The Cap-Chat headwaters are found in the heart of the famous Chic-Choc Mountains. This breathtaking river flows over a 57.5-kilometer distance down into the St. Lawrence River, and its gin-clear waters are known to be the home of very large salmon. Given the relatively small size of this beautiful river, canoes may only be used as a means of transportation on the Cap-Chat. Thus, only wade fishing is permitted on this river.
Salmon anglers have been drawn to the Cap-Chat River for more than 75 years. Former U.S. President John F. Kennedy is said to have made several trips to these waters in the past. By 1966, the Cap-Chat became an official fishing and wildlife reserve. Between 1984 and 1989, fishing was forbidden on the Cap-Chat in order to protect the salmon resource. Stocking and counting efforts later ensued, and a new development plan based on catch and release was adopted in 1990.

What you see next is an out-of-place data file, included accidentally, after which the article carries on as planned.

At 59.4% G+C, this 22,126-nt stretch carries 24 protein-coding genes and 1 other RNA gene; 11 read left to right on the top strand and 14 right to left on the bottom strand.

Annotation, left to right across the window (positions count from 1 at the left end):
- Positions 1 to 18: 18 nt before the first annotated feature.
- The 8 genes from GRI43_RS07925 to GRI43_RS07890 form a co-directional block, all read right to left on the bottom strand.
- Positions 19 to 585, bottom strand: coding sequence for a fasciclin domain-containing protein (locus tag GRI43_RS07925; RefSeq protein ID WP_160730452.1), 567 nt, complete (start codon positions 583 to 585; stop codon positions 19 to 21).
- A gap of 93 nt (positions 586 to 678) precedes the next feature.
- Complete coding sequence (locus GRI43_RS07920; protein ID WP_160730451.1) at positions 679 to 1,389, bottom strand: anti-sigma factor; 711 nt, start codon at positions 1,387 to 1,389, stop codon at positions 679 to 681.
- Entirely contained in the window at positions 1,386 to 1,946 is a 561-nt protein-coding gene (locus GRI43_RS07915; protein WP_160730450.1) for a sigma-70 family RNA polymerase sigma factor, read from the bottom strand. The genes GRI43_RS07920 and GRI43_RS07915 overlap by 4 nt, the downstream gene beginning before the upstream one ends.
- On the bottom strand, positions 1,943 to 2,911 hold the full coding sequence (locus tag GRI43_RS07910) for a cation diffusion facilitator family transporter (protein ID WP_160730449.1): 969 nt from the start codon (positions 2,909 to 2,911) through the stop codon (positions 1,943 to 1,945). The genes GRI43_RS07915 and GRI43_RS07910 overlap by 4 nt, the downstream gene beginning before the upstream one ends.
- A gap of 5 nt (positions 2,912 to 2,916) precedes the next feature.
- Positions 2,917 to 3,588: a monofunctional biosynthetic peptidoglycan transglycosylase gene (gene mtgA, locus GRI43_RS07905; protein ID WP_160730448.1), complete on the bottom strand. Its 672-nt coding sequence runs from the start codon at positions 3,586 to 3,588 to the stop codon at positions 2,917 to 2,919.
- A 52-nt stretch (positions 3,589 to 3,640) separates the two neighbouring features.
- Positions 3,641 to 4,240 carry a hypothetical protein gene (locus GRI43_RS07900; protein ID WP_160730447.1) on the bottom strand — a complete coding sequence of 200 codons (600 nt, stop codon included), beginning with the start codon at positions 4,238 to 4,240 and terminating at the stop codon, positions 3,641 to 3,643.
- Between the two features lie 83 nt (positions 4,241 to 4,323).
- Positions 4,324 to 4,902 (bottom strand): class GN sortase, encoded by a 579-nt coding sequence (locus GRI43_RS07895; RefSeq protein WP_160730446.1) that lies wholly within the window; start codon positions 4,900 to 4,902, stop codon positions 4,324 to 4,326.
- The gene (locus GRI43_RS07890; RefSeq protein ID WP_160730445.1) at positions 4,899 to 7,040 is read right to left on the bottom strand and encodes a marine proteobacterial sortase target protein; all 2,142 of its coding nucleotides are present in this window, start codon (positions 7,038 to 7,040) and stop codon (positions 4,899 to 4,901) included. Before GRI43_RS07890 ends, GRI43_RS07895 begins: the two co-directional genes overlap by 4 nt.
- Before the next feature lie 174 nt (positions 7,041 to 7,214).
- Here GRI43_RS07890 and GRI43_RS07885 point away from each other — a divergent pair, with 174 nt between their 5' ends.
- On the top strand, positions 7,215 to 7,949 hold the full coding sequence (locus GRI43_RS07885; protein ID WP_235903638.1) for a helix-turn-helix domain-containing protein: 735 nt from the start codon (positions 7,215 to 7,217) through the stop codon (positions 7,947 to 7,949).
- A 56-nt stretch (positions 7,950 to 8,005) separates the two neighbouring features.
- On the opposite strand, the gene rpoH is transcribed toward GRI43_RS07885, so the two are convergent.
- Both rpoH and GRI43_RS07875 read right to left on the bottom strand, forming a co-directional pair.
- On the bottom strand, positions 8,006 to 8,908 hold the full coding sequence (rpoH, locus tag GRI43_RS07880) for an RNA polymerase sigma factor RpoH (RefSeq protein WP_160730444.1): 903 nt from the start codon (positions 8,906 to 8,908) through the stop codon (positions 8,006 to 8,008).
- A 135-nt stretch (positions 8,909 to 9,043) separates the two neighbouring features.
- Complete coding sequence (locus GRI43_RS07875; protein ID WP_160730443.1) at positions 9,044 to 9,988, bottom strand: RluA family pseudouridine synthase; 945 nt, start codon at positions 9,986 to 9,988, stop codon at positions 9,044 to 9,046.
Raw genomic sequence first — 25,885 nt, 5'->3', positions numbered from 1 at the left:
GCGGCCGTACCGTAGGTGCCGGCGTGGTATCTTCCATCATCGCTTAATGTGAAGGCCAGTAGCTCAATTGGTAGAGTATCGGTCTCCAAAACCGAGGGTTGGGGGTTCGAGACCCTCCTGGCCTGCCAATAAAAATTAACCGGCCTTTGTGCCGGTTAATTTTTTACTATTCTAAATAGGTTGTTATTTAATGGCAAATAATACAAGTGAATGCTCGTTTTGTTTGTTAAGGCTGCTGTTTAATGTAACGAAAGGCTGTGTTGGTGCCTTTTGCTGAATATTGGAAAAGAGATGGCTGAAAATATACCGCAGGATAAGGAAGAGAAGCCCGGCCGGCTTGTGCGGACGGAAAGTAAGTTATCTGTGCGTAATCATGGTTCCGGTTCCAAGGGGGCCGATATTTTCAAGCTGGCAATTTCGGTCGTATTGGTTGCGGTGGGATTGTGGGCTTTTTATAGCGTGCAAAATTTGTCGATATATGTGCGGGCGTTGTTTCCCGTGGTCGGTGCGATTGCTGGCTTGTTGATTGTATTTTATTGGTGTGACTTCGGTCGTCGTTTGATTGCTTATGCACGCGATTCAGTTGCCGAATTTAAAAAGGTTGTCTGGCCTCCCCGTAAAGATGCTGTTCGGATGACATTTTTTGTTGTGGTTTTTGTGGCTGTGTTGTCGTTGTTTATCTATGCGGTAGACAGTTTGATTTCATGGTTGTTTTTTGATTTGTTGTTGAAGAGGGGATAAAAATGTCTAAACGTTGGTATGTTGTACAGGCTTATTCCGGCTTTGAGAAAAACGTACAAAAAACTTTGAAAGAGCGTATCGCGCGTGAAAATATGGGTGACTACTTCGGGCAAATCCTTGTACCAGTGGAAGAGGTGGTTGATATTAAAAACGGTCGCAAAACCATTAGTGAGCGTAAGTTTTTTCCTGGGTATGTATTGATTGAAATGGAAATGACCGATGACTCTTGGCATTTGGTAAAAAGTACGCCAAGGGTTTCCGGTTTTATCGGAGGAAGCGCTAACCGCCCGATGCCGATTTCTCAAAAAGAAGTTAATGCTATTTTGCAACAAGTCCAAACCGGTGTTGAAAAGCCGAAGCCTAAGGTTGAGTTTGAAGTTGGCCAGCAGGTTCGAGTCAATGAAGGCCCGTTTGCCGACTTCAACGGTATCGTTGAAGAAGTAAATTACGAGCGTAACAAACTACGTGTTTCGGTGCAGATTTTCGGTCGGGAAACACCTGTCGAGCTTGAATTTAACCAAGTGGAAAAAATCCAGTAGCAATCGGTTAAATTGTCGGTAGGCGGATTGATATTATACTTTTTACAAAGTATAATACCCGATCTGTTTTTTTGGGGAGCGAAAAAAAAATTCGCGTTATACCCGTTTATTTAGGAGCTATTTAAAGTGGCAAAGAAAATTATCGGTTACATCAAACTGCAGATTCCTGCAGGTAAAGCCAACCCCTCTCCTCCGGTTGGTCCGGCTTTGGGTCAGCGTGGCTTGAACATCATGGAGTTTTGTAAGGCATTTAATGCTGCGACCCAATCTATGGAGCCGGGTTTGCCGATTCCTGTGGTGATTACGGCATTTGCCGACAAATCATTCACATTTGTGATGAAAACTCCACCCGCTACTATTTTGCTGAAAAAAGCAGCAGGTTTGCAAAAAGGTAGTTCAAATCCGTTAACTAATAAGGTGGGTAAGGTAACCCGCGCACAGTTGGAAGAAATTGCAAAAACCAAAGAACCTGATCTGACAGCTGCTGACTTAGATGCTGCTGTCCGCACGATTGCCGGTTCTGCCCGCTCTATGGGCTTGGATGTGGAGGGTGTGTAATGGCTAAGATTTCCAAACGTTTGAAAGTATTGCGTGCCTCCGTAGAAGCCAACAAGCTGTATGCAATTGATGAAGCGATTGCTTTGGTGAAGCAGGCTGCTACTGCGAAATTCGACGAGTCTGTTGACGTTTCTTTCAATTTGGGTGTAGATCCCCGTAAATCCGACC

Today, this little gem of a river provides anglers with more than 50 pools to explore divided into three sectors. Two of these welcome salmon anglers—one with public and one with limited access—while the third sector is reserved for sea trout fishing. The Société de gestion de la rivière Cap-Chat, which is the body in charge of managing the river, is now recognized as a ZEC.